Walla Walla City Council OKs city budget


WALLA WALLA — City Council approved a $149 million biennial budget that includes increases in street funding, decreases in most other department — including police, fire and library — and an optimistic and possibly controversial goal to raise additional funds through a major annexation along the city’s southern Urban Growth Area boundary.

With all Council Members present, the budget was approved 6-1 with little debate among Council and only a few comments from the public; those public comments dealt with the proposed closure of the Pioneer Park Aviary.

Approximately two-thirds of the budget covers dedicated enterprise funds, such as water, sewer and trash.

The remainder is the city’s general fund budget, which funds police, fire, library, parks, streets, city government and a number of other programs.

Faced with flat revenues and increasing health care expenses for its general fund, city officials approved a budget that will raise taxes, eliminate one police officer, eliminate one fire prevention position and cause various program cuts across the board, including a reduction in library hours.

The city is also proposing to complete a major annexation next year that will net it an additional $200,000 in 2014 for additional property and utility taxes from residents in the city’s southern Urban Growth Area boundary.

The details of that proposed annexation have yet to be released.

The biggest winner in the proposed budget was city streets, an answer to one of the biggest complaints in a survey of residents.

The city will spend roughly $500,000 each year for chip seal and grind overlay of streets, and beef up programs for traffic signal repairs and line painting.

The approved budget is also expected to increase the city’s ending fund balance from roughly 9 percent to closer to 12 percent. Five percent is the minimum allowed by state law and 15 percent the recommended amount.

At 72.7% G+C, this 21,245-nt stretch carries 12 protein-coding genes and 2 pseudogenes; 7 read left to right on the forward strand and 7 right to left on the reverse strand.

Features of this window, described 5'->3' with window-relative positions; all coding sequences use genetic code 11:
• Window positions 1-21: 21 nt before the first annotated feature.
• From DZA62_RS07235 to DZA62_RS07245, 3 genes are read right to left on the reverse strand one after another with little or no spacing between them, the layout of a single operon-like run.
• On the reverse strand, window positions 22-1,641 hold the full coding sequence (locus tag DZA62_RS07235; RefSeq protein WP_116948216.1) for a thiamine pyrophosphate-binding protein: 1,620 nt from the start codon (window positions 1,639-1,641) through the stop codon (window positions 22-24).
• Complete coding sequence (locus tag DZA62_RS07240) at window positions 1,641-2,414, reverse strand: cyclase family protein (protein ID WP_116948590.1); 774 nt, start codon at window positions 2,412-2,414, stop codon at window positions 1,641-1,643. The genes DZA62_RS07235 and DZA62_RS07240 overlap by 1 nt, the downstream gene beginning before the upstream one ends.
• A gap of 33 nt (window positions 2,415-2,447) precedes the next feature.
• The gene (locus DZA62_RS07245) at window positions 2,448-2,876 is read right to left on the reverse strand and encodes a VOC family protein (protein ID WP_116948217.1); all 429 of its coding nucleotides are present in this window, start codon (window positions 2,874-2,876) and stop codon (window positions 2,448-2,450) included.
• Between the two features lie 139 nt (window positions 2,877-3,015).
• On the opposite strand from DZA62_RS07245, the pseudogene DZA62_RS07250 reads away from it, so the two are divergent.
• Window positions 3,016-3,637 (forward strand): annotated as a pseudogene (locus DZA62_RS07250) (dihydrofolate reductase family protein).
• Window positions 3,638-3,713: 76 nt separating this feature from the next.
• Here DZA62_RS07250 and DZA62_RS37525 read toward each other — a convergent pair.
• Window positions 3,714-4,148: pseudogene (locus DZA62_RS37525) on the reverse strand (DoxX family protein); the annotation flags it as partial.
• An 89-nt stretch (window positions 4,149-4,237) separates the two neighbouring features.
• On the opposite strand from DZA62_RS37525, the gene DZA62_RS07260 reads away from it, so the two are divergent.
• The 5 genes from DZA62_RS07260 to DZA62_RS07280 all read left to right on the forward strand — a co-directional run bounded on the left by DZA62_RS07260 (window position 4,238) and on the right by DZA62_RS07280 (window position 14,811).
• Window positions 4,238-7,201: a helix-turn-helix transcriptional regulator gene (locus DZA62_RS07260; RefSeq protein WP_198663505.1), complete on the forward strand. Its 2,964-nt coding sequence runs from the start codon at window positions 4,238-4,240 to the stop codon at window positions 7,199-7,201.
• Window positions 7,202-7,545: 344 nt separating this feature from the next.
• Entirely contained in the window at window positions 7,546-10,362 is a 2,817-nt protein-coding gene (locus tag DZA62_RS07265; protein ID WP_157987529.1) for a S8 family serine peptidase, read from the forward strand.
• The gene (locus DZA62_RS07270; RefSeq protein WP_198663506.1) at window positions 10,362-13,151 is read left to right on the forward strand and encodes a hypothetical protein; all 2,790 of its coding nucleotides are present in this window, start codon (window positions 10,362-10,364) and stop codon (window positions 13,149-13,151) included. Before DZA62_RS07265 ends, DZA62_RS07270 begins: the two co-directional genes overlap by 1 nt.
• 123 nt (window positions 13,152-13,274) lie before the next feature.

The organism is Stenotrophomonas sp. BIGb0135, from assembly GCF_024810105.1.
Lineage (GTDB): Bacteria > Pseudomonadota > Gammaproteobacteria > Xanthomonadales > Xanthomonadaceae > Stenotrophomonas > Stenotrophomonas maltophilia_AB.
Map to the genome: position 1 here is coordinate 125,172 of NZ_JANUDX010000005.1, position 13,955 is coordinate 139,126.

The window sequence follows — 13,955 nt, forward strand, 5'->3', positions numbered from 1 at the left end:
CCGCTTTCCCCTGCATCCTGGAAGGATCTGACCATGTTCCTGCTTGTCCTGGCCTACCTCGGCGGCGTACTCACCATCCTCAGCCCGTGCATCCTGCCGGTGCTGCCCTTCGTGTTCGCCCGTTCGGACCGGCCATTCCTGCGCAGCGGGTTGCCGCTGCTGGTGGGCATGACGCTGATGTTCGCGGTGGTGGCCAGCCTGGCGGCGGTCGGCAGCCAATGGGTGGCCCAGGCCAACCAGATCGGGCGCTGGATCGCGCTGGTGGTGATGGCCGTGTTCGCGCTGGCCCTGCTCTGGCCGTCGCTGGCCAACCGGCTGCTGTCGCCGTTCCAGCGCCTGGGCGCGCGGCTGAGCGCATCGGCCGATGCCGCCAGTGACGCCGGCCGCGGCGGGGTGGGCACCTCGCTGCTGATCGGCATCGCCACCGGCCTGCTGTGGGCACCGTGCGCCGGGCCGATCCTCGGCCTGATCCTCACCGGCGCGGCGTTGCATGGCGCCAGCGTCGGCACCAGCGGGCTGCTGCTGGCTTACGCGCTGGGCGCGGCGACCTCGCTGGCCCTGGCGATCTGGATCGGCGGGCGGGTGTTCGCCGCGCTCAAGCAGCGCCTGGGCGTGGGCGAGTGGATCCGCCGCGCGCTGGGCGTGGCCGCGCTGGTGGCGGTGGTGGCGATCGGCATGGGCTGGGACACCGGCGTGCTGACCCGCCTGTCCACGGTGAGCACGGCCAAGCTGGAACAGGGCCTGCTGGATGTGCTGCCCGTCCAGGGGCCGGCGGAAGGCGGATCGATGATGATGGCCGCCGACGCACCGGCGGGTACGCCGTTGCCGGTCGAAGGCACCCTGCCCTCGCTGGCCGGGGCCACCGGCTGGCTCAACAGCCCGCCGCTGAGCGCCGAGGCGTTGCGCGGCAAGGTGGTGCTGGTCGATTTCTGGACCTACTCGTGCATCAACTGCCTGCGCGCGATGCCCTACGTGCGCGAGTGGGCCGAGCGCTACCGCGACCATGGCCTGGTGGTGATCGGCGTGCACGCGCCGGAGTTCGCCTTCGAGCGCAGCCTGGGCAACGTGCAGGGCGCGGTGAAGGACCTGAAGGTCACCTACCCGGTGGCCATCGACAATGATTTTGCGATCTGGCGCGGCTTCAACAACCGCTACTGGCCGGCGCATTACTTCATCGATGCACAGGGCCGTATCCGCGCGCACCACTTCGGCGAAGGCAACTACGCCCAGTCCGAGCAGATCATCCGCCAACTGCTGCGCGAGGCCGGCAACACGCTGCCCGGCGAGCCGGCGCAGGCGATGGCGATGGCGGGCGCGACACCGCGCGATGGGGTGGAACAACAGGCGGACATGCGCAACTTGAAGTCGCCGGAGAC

The one dissenting vote against the budget came from Council member Shane Laib, who throughout the budget process objected to increasing property taxes by using banked levy capacity, but favored lowering the 12 percent ending fund balance goal to make up the difference.

“I don’t feel this is a proper budget. I feel that our tax increase was wrong. I don’t think the annexation has been thought out. I think it is a pipe dream,” Laib said.


RetiredinWW 2 years, 7 months ago

I believe that the members of the City Council would be quite safe in assuming that most, if not all, of the residents of "the city's southern Urban Growth Area boundary" have no interest at all in being annexed into the city. There are those who may be bound by utility service agreements who have little choice, but I suspect they will be annexed only while kicking and screaming with outrage about it.

Not a good move by council as an effort to balance the budget, and $200,000 is only a drop in the shortfall bucket as it stands today with negotiations with the three city unions still outstanding!


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